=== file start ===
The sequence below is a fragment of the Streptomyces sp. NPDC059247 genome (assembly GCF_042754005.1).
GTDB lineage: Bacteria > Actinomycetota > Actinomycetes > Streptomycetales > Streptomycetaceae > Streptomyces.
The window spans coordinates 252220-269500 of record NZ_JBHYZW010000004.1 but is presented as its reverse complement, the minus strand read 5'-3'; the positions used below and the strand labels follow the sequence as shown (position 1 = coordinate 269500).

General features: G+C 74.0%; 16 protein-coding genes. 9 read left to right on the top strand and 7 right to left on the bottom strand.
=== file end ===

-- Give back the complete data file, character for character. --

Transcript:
The sequence below is a fragment of the Streptomyces sp. NPDC059247 genome (assembly GCF_042754005.1).
GTDB lineage: Bacteria > Actinomycetota > Actinomycetes > Streptomycetales > Streptomycetaceae > Streptomyces.
The window spans coordinates 252220-269500 of record NZ_JBHYZW010000004.1 but is presented as its reverse complement, the minus strand read 5'-3'; the positions used below and the strand labels follow the sequence as shown (position 1 = coordinate 269500).

General features: G+C 74.0%; 16 protein-coding genes. 9 read left to right on the top strand and 7 right to left on the bottom strand.